For the most part these biographic essays are vehicles for exempla - for inspiration and the consolidation of tradition. Such exemplary biographies are not inherently problematic, but they may become so when tension results from difference between a writer's intentions and readers' expectations, or else when through the selective (non-)use of biographical evidence, leading in some instances to 'biographies of denial'. The life-story of Fatima Zarin Taj Baraqhani (also known as Tahireh = 'The pure one', and Quratul'ayn = 'solace of the eyes'), for instance, is one still to be imagined from within its prism of both eastern and western biographic traditions. Being female, her learning did not satisfy the criteria of tarjama, and only her individual brilliance has saved her from being silenced like so many of her sister believers, as lamented in Bahiyyih Nakhjavani's insightful Asking Questions:

The pages of Nabil's Dawn-Breakers are filled with countless women. They ride beside their husbands and sacrifice their children. They are humiliated, beaten and raped. They are paraded on horseback as the heads of their sons and husbands are held aloft on pikes. They carry stones and build forts; they cut off their hair and use it to bind together the fracturing guns at Nayriz. They were no doubt among those who helped grind the bones of dead horses and who rushed out under cannon fire to gather the new grass to eat at Fort Shaykh Tabarsi. But they have no names and Nabil does not go out of his way to mention them...(Oxford: 1990, p130).

Being a martyr for her Faith, her persona as 'heroine' is more familiar than her individuality. An instance of difference between author's intentions and reader's expectation on the subject of Tahirih occurred in a critic's response to Martha Root's biography, Tahirih the Pure: Iran's Greatest Woman. F.W.Ebner, who received a copy of Miss Root's book at the time of her visit to China in 1938, wrote in the North-China Daily News:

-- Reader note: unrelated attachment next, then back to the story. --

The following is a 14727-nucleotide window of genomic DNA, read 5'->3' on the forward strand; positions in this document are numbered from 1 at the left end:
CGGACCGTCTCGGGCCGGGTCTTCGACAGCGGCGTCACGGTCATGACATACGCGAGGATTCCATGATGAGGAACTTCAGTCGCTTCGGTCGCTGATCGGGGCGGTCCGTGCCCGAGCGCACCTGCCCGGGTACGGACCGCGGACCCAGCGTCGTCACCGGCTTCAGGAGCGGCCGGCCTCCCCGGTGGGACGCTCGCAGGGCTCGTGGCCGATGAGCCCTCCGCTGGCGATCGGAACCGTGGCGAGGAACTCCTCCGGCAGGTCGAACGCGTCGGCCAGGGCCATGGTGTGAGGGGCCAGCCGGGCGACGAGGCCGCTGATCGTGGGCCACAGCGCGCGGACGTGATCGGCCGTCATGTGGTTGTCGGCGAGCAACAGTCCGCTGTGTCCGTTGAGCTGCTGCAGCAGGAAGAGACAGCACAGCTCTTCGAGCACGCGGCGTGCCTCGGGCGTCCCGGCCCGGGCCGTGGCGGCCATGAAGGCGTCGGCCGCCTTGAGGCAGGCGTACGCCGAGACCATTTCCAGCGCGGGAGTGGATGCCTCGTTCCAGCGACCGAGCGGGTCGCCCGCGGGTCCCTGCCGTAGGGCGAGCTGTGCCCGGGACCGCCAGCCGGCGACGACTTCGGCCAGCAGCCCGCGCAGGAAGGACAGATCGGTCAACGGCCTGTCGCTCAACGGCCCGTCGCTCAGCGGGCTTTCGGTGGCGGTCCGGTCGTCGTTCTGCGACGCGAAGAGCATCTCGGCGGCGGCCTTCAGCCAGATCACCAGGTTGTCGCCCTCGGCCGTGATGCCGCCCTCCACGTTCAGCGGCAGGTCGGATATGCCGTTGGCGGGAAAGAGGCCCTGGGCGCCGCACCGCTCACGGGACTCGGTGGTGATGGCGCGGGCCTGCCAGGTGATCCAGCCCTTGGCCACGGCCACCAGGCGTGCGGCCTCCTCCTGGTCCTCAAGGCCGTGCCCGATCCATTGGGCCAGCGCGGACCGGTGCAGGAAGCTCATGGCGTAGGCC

Were this book written primarily to show the life and influence of a nineteenth-century Persian woman who suffered martyrdom in her attempt to emancipate women, it would have resulted in a unique contribution to oriental biography. However the author's interest in her subject, Hadrat-i-Tahirih, Her Highness the Pure One, has been secondary to her interest in the promotion of the Bahá'í Faith. The review does not take exception to the purpose of the book as conceived by the author. He merely states that the ostensible purpose of the book seems to be of secondary concern.

While Miss Root gathered much of her material first-hand, in Iran, her treatment of the life-story of Quratul'ayn emphasised her role as suffragette and Báb' heroine rather than her individuality. Ebner, on the other hand, was evidently more interested in Tahireh's individuality as poetess and religious reformer.